07 November 2014

Dying Too Soon: Why Children Need the Precautionary Principle



Image courtesy cnet.com
The same day news spread that 29 year-old right-to-die advocate Brittany Maynard had ingested the barbiturates prescribed to her by her doctor and had made her choice to die with dignity a couple of days prior, another story hit the news. Nineteen year-old Lauren Hill, also a terminally-ill young woman, scored her first, and possibly only, basket of her life in her college basketball game. Apparently, Lauren has only weeks to live. Lauren was also diagnosed with an untreatable glioma, much like the one that lead to Brittany’s death. Lost amid the tragically sad human-interest angle of these two stories is the question paramount in my mind: why did these two healthy, vibrant young women at the beginning of their adult lives contract these deadly brain tumors and why is no one discussing this question?

Rather than suffer the excruciating pain of therapies (radiation and chemotherapy) that would do little to prolong her life but cost much in terms of horrendous side-effects, or rather than suffer the agonizing pains of deterioration from the disease, Brittany chose to die when it was right for her. Commendably, Brittany sought to increase awareness of terminally-ill patients’ right to choose their own path toward death. Similarly, Lauren wants to bring attention to brain tumors, for her and the numerous other young children suffering from them, and help to raise funds for research into treatments. These strong and caring young women surely serve as examples for others with their giving and selfless natures and they are certain to effect some much-needed change, but neither will change the fact that young people are being diagnosed with terminal brain tumors and little is being done to prevent them.

No one knows the precise etiology of brain cancers. Numerous environmental pollutants such as air pollution from automobiles, petrochemicals, pesticides, x-rays, and CT scans have been correlated with brain cancer incidences. Radiofrequency radiation, one of our newest and most prevalent pollutants, has also been provisionally linked to brain cancers. Radiofrequency energy is the non-ionizing radiation on the electromagnetic spectrum that emanates to and from our wireless electronic devices like computers, tablets, smartphones, cordless phones, and the “smart” meters that read our water and/or electric usage outside our homes. We are now completely bathed in this potentially harmful energy, which the World Health Organization classifies as a Class 2B carcinogen, even before we have gathered sufficient data as to its safety. But absence of evidence of harm is not the same as evidence of the absence of harm. Toxicological studies have demonstrated that radiofrequency radiation may damage DNA (among other cellular impairments) and lead to cancer (among other deleterious health effects). The epidemiological studies have been inconclusive; some say that there is no evidence of an increase in brain cancers; others show a link between brain tumors and heavy cell phone use. Moreover, we know that embryos, children, and teens at crucial stages in their development are even more vulnerable to the effects of environmental toxicants, like cell phone radiation, than are adults.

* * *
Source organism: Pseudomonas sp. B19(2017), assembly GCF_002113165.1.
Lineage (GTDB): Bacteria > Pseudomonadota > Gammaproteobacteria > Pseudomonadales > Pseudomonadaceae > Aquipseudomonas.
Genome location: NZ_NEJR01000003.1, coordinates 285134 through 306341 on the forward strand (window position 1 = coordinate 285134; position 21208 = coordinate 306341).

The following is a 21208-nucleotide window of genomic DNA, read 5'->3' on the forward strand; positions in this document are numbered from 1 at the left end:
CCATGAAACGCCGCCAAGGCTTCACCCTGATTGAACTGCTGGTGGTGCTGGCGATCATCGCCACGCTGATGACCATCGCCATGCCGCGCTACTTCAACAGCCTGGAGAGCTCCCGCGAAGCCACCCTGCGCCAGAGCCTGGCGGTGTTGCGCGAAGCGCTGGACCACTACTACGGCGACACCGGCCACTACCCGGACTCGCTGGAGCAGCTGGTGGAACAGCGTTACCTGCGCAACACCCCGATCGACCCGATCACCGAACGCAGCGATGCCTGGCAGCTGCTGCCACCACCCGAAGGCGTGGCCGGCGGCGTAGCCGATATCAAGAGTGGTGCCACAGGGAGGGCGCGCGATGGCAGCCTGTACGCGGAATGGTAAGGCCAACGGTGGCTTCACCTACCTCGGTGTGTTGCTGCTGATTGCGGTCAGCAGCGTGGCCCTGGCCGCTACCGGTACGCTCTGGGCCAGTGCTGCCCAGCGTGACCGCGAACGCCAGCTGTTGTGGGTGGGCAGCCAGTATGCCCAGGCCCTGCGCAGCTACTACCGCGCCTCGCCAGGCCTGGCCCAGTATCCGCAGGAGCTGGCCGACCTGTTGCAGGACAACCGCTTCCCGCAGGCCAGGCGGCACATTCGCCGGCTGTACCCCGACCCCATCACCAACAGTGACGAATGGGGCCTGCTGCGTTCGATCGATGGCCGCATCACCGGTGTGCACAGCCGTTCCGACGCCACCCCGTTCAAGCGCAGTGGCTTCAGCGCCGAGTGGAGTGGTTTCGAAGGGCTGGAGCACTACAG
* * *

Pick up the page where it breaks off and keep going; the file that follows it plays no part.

Now, think about the age of these two young women. They both belong to the Millennial generation. Both of their childhood and teenage years corresponded to the early-mid 1990s and early 2000s, when cell phones came into common use – especially held to one’s head and used as an oral communication device rather than for texting or internet. Given the lag time of cancer, it would not be a stretch to question whether their cancers could have been caused by cell phone usage.

I heard someone say the other day, when discussing Brittany Maynard, that it is likely the issue of the right-to-die may soon be cropping up more and more. When I learned of Brittany Maynard’s story, I thought of what myself and some of my colleagues studying environmental health had said when cell phone usage seemed to become ubiquitous: it is likely that the issue of brain tumors may soon be cropping up more and more.

It may be that cell phones had nothing to do with these devastating cases of brain cancer in these young women. It may also be that radiofrequency radiation is not nearly as potentially harmful as I suggest it could be. However, independent scientific research (not compromised by government or industrial stakeholders) continues to mount that the toxicological and potential health effects of radiofrequency radiation are not negligible. And anyone who studies science knows that scientific findings are always conservative, and that they tend to err on the side of minimization rather than exaggeration. Furthermore, anyone who studies science history knows that no damage has been done by taking precaution against scientifically-suggested potential harms, but much damage has been done by waiting for definitive proof of these harms, as the European Environment Agency has shown in its two reports called Late Lessons From Early Warnings (1 and 2). Definitive proof of the direct health effects of cell phones and radiofrequency radiation may never be established now, since few to no one is unexposed to these transmissions; therefore, we have no control groups for adequate analysis.

Nevertheless, might we use these young women’s heartbreaking stories to think more about the state of our health and our environments? Doctors have already warned that children should not be holding cell phones to their heads at young ages. Perhaps children should not be holding smartphones and tablets on their laps either. Perhaps young women should not be storing smartphones in their bras. Perhaps many areas in Europe are right to eliminate WIFI and reinstate wired internet connections. Perhaps we should keep wireless-transmitting meters off of the sides of our homes, near where children sleep. Isn’t the scientifically-established possible threat of these devices enough to make us do something for our children and their future? Any story of a young person suffering and dying before their life has really begun should be enough to make us scream to ourselves, “How could we have stopped this?!” Brittany Maynard and Lauren Hill should be reminders that we have not yet done enough, and we should be spending more time examining the myriad ways we may prevent such tragedies in the future.